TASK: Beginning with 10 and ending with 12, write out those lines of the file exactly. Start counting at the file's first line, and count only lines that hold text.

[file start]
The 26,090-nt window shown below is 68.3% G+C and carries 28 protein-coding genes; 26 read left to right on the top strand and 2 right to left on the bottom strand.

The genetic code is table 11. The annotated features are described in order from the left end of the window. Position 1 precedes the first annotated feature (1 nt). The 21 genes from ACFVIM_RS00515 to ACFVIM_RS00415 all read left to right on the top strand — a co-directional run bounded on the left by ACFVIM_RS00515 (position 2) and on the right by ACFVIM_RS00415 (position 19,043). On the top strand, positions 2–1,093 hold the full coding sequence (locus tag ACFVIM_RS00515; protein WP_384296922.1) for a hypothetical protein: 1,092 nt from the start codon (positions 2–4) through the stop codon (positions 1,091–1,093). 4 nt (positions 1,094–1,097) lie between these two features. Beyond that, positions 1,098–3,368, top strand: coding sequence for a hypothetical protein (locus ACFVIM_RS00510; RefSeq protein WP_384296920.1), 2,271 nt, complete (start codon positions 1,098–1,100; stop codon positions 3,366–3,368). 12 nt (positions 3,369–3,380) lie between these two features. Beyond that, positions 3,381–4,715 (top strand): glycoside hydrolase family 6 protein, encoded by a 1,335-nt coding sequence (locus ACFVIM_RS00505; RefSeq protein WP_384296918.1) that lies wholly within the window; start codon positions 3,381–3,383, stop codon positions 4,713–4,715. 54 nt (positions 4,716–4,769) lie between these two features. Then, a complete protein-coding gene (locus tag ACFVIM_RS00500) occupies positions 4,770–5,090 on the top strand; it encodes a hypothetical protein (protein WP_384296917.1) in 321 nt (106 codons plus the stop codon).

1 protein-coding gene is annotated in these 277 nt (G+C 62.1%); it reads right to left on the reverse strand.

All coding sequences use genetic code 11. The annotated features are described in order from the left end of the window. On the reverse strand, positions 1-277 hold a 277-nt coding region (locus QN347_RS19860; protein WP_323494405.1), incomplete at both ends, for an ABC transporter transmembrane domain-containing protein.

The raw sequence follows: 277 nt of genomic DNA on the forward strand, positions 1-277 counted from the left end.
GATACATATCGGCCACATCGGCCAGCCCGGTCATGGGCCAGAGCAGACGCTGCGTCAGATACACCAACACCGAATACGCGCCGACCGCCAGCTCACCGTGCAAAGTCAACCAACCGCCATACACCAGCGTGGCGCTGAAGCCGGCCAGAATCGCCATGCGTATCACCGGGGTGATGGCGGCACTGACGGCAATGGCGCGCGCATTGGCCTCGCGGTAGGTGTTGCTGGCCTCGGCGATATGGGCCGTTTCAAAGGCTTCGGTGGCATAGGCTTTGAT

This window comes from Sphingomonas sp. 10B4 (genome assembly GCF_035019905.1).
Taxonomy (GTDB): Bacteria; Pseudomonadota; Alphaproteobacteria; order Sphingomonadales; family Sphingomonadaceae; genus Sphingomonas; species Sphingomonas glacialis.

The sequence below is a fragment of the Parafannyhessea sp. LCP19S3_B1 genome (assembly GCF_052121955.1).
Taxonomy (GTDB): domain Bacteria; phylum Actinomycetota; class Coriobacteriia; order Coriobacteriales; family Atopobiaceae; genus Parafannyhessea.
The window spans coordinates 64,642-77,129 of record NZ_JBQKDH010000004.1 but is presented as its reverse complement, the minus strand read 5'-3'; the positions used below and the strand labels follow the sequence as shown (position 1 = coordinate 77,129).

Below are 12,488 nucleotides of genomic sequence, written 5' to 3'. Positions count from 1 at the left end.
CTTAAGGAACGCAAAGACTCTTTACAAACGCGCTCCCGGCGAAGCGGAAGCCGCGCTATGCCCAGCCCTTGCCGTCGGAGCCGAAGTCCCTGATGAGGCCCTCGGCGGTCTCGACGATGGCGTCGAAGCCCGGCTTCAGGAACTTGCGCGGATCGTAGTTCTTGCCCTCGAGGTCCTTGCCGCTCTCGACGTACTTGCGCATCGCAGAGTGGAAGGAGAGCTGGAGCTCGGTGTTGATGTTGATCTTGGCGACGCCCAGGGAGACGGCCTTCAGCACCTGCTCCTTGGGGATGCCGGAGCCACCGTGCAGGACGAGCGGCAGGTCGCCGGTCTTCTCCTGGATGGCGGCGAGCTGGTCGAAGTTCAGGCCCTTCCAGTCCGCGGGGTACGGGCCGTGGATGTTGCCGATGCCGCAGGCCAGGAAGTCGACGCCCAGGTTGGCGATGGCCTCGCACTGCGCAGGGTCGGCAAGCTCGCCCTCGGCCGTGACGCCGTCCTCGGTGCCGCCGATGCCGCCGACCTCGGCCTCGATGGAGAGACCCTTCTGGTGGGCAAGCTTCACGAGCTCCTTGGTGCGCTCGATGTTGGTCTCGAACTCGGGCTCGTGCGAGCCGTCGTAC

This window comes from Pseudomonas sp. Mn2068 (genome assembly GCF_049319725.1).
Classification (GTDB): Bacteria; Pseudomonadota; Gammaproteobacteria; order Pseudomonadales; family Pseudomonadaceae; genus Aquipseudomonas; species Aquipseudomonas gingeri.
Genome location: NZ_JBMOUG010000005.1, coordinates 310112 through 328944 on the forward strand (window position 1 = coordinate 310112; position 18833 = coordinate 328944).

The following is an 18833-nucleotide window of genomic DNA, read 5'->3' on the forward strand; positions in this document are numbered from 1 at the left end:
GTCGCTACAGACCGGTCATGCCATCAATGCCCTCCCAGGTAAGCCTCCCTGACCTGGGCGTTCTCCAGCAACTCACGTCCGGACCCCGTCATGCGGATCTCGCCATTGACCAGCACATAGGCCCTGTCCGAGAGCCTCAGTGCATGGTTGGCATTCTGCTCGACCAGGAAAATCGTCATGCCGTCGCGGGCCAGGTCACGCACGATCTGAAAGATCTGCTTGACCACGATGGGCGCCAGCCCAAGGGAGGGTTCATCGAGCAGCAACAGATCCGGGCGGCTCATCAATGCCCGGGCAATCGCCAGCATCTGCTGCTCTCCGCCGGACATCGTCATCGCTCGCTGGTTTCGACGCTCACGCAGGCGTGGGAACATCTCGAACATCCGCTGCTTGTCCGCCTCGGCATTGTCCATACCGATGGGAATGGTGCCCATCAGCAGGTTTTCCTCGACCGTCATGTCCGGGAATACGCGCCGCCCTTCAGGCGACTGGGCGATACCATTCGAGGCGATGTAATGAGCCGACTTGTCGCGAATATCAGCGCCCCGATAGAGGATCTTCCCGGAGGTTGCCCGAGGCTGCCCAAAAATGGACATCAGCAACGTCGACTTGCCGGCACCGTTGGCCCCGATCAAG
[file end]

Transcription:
Taxonomy (GTDB): domain Bacteria; phylum Actinomycetota; class Coriobacteriia; order Coriobacteriales; family Atopobiaceae; genus Parafannyhessea.
The window spans coordinates 64,642-77,129 of record NZ_JBQKDH010000004.1 but is presented as its reverse complement, the minus strand read 5'-3'; the positions used below and the strand labels follow the sequence as shown (position 1 = coordinate 77,129).

Below are 12,488 nucleotides of genomic sequence, written 5' to 3'. Positions count from 1 at the left end.